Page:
Zimbabwe to emerge stronger from the Covid-19 pandemic – President Mnangagwa

by | Apr 19, 2021 | COVID 19, Local News | 0 comments

Hosia Mviringi

Many countries around the world were caught unawares by a rampaging novel Covid-19 pandemic.
In many developed countries, medical facilities were reduced to mere receiving bays for dead bodies as the pandemic hit with unprecedented intensity.

Zimbabwe was not spared in this deadly predicament as the nation lost a considerable number of loved ones to the disease.
It is therefore out of this painful experience that a relook at national priorities has become imperative.

In his Independence address, President Emmerson Mnangagwa reaffirmed the nation’s resolve to strengthen its health systems to defeat the pandemic and to respond efficiently to future health emergencies.

“The pandemic has sadly seen our nation lose many of our beloved citizens, including decorated heroes and heroines of the liberation struggle.
Lessons continue to be learnt from this global health emergency and our country is emerging stronger in the fight against the pandemic,” he said.

The Covid-19 pandemic has provided the necessary challenge to national players to come together for a noble cause, to unite and pull resources together to capacitate the health sector.

“Zimbabwe is grateful for the financial and material support and solidarity from friendly nations and development partners in our efforts to mitigate the impact of the pandemic.
I also commend the local private sector, individuals, institutions of higher learning, churches and other stakeholders for their support,” said the President.

On February 18 2021 the nation launched an ambitious vaccination program which targets to achieve a national herd immunity of 60 per cent. You date 280000 people have been vaccinated against Covid-19, placing Zimbabwe among the top three in Southern Africa in terms of vaccination rollout efficiency.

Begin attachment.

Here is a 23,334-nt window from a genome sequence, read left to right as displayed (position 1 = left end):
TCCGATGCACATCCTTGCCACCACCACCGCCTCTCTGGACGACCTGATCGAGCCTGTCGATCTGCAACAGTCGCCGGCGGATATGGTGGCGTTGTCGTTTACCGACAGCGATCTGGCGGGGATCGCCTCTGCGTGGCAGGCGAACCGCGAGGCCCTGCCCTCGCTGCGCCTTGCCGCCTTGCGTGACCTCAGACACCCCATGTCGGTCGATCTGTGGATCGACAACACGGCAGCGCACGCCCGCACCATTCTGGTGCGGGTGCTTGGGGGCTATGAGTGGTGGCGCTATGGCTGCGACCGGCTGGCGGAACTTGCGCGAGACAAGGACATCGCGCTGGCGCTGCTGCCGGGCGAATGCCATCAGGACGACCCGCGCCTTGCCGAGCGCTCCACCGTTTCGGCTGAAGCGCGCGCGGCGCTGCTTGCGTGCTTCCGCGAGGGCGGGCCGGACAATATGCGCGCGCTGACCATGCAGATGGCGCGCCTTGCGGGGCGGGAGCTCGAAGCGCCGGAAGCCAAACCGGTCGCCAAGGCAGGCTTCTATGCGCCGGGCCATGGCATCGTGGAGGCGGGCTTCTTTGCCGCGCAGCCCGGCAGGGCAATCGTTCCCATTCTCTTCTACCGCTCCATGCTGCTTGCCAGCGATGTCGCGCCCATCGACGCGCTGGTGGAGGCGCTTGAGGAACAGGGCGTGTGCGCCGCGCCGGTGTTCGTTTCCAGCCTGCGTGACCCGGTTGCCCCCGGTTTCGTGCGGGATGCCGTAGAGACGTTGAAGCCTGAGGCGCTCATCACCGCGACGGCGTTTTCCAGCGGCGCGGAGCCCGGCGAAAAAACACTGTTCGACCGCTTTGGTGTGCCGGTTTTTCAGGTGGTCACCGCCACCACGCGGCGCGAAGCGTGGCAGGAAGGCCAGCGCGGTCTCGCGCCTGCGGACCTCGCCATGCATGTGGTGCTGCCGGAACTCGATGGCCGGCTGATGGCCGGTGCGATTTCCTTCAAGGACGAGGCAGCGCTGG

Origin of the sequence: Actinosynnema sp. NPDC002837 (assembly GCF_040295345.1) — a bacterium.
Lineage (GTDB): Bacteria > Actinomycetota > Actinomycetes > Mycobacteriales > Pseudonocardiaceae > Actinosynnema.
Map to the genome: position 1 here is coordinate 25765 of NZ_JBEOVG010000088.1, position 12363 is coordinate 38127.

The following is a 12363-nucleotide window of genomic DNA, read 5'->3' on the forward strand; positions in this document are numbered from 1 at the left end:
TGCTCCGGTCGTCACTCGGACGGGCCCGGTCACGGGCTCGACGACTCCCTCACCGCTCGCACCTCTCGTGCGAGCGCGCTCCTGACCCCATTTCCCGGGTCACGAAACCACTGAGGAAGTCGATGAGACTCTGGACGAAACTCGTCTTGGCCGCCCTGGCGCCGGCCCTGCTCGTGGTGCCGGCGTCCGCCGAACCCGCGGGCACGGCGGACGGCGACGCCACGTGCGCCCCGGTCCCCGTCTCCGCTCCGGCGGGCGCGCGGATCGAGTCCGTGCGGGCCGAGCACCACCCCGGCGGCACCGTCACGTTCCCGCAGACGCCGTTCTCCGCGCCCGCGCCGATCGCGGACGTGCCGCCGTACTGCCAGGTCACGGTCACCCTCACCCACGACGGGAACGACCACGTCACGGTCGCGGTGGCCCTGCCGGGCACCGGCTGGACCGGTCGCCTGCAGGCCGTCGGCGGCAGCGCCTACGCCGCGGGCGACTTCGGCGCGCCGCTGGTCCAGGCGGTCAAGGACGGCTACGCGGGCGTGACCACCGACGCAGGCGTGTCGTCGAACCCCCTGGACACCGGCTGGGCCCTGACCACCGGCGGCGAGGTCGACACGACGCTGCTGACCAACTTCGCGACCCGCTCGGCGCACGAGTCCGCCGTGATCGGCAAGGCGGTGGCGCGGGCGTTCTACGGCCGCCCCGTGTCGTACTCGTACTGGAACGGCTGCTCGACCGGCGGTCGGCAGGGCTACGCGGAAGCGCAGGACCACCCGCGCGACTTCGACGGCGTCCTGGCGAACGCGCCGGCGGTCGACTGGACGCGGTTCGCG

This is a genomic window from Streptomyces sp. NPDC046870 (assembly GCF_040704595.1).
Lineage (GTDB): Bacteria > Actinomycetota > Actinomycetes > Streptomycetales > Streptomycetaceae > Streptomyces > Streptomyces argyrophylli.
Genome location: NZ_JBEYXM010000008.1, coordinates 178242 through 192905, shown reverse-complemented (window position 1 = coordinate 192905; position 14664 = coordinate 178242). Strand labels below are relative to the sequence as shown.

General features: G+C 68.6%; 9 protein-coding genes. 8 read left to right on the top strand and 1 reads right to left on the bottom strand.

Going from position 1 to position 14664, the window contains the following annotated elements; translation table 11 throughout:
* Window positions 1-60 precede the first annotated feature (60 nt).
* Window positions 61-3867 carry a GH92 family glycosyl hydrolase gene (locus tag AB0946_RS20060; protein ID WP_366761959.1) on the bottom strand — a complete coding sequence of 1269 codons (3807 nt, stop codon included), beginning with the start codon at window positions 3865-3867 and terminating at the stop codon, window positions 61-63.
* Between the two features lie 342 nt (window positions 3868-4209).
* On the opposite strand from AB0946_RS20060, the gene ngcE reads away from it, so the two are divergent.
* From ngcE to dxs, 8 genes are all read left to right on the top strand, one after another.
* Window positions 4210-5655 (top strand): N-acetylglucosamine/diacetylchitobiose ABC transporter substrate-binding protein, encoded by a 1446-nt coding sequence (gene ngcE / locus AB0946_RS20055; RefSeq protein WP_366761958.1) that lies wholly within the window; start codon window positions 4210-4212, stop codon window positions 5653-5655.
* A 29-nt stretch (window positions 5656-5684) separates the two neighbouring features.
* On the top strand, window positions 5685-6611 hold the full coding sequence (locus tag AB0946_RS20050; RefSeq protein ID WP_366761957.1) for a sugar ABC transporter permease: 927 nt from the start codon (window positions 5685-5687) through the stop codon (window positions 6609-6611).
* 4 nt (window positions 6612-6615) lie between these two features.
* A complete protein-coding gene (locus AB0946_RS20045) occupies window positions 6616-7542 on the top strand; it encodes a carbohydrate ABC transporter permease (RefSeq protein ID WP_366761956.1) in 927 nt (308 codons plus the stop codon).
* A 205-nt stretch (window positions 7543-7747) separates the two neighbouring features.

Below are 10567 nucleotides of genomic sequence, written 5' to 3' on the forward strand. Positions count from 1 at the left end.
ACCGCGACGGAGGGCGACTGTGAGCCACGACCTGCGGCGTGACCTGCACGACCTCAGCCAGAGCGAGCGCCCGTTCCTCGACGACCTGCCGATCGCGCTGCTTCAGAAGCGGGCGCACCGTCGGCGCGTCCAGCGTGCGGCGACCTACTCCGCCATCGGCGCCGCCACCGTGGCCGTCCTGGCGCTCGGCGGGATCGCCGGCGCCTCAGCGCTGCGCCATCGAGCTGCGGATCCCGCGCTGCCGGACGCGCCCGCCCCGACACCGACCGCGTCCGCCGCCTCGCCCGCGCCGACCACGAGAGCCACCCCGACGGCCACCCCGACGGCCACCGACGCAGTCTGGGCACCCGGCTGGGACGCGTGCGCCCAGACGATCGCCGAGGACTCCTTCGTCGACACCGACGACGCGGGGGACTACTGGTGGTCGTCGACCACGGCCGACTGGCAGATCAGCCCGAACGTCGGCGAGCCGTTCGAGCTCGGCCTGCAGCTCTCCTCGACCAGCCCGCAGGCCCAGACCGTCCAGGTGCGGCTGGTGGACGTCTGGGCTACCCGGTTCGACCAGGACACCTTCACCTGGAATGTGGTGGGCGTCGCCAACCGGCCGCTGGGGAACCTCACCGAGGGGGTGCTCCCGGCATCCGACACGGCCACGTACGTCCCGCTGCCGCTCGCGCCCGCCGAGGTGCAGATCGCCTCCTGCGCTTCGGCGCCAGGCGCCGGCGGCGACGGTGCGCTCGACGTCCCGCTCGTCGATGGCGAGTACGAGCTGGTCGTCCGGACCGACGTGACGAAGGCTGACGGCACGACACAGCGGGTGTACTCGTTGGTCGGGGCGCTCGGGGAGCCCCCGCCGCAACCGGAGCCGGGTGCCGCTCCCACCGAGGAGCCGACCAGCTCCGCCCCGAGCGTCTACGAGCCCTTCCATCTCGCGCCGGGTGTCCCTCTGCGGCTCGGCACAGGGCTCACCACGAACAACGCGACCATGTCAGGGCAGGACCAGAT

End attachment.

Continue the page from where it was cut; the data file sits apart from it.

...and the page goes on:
As at April 11 2021 Zimbabwe had vaccinated 1.3 per cent of it’s population placing it at third position in Southern Africa just behind the Seychelles and Eswatini whose combined populations are a fraction of Zimbabwe’s.

Finance Minister Professor Mthuli Ncube has set aside US$100milliothe n for the progressive purchase of Covid-19 vaccines. He promised an accelerated procurement of life-saving saving vaccines at a pace of one million doses per month stathe rating second quarter of 2021.

Going forward, it is imperative to take charge of the Public Health Security of the nation n and the government recognises the need to strengthen local research and development in the medical value chain.
Institutions of higher learning, hospitals and drug manufacturing entities are being re-capitalised and revamped to meet the desired standards and efficiencies in order to be able to respond to modern day medical challenges.

Local institutions will be empowered to participate fully in the entire medicines and vaccines value chain from development, production and the commercial aspects.

National systems will be empowered to respond efficiently to future medical emergencies through an elaborate revamp of existing medical infrastructure and building of new modern facilities countrywide, while training and retraining of critical medical staff is ongoing.